Dogs are generally intrigued by what we are eating and while it is ok to give them the occasional tidbit it is important to be aware that some foods can be extremely dangerous to our favourite furry friends! Here are a few of the common culprits that can lead to an emergency trip to the vets.

Chocolate:

Chocolate intoxication is a common problem in dogs, especially around Easter and Christmas. Chocolate contains caffeine and a stimulant known as theobromine which are both poisonous to dogs. The level of theobromine varies in different types of chocolate but the general rule is the darker the chocolate the more dangerous it is, with cocoa powder containing the highest levels of theobromine.

Clinical signs are normally noticed within the first 24 hours after ingestion. Depending on the quantity and type of chocolate eaten, the signs shown can range from vomiting, diarrhoea, restlessness, seizures or coma in severe cases.

If you are concerned your dog has eaten chocolate please contact your local veterinarian at once. Depending on the amount ingested your vet may make your dog vomit or feed him charcoal to help absorb any chocolate left in his stomach.

Raisins and grapes:

The toxic substance within raisins and grapes is currently unknown. It has been reported that ingestion of even a small number of raisins can lead to kidney failure in dogs and as such is always considered an emergency. This is definitely a food to avoid! Dogs suffering from raison toxicity can show vomiting, diarrhoea and lethargy which can proceed to anorexia, a transient increase in urination followed by either a decrease or not urinating at all. Dogs that manage to survive acute intoxication may have persistent kidney disease.

Xylitol:

This is a relatively unheard of toxicity in dogs. Xylitol is an artificial sweetener that is commonly found in sugar free chewing gum and diet foods. In humans, eating xylitol does not affect our blood sugar levels but in dogs eating just a small amount can cause a marked drop in blood sugar levels leading to clinical signs such as lethargy, disorientation and vomiting with signs progressing to collapse and seizures.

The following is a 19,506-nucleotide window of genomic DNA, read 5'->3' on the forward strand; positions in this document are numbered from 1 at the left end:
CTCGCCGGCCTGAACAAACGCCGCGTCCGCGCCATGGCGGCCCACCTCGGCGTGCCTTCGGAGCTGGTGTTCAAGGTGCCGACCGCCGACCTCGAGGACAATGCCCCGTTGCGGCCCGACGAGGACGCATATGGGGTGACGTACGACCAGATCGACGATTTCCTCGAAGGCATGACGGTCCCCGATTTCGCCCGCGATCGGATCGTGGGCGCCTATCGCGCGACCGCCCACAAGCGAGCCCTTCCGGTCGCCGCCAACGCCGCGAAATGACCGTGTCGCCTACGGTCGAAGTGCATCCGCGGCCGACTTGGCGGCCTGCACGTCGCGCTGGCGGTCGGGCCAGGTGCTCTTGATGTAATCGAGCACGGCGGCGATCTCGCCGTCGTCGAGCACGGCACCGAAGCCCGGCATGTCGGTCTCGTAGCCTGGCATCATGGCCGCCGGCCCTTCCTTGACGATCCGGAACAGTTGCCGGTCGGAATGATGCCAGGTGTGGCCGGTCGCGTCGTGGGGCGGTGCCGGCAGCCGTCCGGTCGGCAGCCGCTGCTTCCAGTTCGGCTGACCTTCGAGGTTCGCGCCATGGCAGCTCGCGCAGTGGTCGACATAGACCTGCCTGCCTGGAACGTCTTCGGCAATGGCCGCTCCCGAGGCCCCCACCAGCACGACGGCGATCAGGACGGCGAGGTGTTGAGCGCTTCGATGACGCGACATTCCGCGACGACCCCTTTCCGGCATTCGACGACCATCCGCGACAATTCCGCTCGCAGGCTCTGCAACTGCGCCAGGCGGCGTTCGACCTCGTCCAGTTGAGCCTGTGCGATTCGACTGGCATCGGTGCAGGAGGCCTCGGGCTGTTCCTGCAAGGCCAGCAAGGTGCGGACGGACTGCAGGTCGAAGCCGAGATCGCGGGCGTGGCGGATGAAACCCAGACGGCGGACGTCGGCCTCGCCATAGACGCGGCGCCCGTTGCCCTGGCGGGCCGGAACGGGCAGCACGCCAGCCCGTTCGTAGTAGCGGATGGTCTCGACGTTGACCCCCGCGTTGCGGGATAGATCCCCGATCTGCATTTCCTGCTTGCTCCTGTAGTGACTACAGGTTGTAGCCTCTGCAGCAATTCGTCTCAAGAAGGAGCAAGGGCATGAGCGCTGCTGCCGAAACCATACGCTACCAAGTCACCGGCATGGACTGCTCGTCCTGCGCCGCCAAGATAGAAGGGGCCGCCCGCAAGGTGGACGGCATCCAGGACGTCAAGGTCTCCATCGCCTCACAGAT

Onions:

Onions and all members of the onion family (garlic, cloves and shallots) can lead to gastrointestinal (stomach and intestine) upset and can also damage a dogs red blood cells if ingested in large enough quantities. Signs of poisoning usually start to show a few days after ingestion and may include weakness and lethargy and will sometimes produce orange to red tinged urine. These dogs should be seen by a veterinarian immediately and in severe cases may require a blood transfusion.

 

Macadamia nuts:

Although not usually fatal, ingestion of macadamia nuts can cause dogs to experience weakness, especially in back legs, depression, low grade fever and they appear to be in pain. Signs normally begin 12 hours after ingestion and may persist up to 48 hours. Although only transient more severe signs may benefit from veterinary care.

Avocado:

Avocado can commonly cause vomiting and diarrhoea if ingested by dogs. This is due to a substance called Persin that is contained in the leaves, fruit, seeds and bark of avocados. Ingestion of the stone can also lead to obstruction requiring urgent veterinary care.

Avocado is especially toxic to birds, rabbits and some larger animals including horses where it can cause breathing difficulties and a build up of fluid around the heart.

If you are concerned that your dog may have ingested any of the above please contact your local veterinarian for advice and guidance. The vet will normally ask the age, breed and weight of your dog and then the amount of the toxic food thought to have been ingested and at what time. If they have eaten chocolate the vet will also ask you about the type of chocolate ingested and the quantity of cocoa written on the packet.

Leigh Sobye BVSc MRCVS

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